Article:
Weight: 221 pounds
Position Rank: 3
40 Yard Dash: N/A
Bench Press: N/A
Vertical Jump: N/A
Broad Jump: N/A
20-Yard Shuttle: N/A
Scouting Report/Player Notes
Marcus Lattimore is one of the top running backs in all of college football–when healthy. Lattimore missed over half of the 2011 season after tearing his knee up in October. Prior to missing time, Lattimore was having an up-and-down 2011 campaign after completely taking the college football world by storm as a true freshman in 2010. As a frosh, Lattimore had 1,197 yards and 17 rushing touchdowns, but that’s not the extent of his game. He looked well beyond his years in terms of his pass catching abilities, hauling in 29 passes for 412 yards and two more scores. Because of his size, he is very hard for defenders to take down, especially on initial contact, but he’s not as powerful of a back as you would expect for someone who is over 230 pounds. He is elusive in the open field and able to make defenders miss pretty easily, which is impressive at his size. He has excellent burst and is very decisive with his cuts and with the hole he is hitting. His quickness to the edge is elite, and he can make something out of nothing in a hurry. There are times when you are watching him where he makes a busted run up the middle look like it was designed to go outside because of how quick he is. I don’t see him running in the 4.3 or maybe even 4.4 range, but his quickness and agility are up there among some of the best backs I’ve seen.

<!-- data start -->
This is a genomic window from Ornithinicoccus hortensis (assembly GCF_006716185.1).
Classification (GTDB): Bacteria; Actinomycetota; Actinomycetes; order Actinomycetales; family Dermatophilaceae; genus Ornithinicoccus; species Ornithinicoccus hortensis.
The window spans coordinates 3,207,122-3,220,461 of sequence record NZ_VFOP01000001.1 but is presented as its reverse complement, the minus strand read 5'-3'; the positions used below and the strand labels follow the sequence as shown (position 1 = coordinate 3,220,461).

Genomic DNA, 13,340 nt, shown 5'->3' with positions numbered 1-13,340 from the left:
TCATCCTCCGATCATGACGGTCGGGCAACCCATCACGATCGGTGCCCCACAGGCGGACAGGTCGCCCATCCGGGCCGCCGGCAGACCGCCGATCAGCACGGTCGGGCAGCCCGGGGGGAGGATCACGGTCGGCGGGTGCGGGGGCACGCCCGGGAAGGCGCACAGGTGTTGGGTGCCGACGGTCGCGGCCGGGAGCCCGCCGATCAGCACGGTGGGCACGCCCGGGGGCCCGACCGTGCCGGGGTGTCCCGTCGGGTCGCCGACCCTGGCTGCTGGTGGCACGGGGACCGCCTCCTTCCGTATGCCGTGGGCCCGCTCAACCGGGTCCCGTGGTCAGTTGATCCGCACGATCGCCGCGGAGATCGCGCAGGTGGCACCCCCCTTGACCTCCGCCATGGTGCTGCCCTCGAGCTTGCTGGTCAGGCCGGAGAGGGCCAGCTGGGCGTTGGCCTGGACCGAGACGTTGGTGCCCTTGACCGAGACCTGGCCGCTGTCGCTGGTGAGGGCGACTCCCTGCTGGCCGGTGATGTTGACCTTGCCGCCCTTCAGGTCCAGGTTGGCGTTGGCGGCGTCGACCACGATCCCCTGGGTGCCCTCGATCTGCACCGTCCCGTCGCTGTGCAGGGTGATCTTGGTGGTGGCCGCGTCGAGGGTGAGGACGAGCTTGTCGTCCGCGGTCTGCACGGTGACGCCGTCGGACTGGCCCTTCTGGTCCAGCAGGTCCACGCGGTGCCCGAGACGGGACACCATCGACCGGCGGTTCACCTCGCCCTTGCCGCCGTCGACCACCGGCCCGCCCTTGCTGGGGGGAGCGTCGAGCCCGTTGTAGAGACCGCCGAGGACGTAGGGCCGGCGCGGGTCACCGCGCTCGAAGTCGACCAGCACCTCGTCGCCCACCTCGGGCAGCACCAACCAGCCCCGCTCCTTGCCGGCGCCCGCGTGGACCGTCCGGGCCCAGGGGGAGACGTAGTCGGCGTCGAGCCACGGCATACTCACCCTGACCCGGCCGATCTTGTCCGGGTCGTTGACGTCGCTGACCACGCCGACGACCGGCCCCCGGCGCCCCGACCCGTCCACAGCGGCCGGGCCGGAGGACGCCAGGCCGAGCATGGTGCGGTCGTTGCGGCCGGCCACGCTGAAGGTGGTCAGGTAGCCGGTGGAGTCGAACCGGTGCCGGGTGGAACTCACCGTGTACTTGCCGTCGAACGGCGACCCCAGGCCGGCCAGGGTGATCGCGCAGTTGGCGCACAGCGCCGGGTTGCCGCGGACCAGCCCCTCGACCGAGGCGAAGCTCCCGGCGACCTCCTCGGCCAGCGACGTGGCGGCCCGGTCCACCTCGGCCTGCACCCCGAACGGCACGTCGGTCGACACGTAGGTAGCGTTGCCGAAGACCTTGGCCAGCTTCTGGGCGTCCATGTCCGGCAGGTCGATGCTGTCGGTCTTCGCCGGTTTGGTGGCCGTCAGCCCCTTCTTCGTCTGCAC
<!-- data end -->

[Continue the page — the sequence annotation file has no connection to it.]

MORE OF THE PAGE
Very good student and has those intangibles that you look for. Going to have to work really hard to get back to full strength from that ACL injury, but for a prospect, that’s not the worst thing because you can come back from those types of injuries bigger, better, stronger, and in better shape and with more time to dissect things off the field. For his position, it’s not a good injury to have on your resume’, especially because there is a decent chance of it potentially happening again, and that could drive down his status if he is unable to stay fully healthy for a season. South Carolina needs to do the right thing for his future and not rush him back just so they can compete in 2012. If he is rushed back before he’s ready, it could be a very short NFL career for him.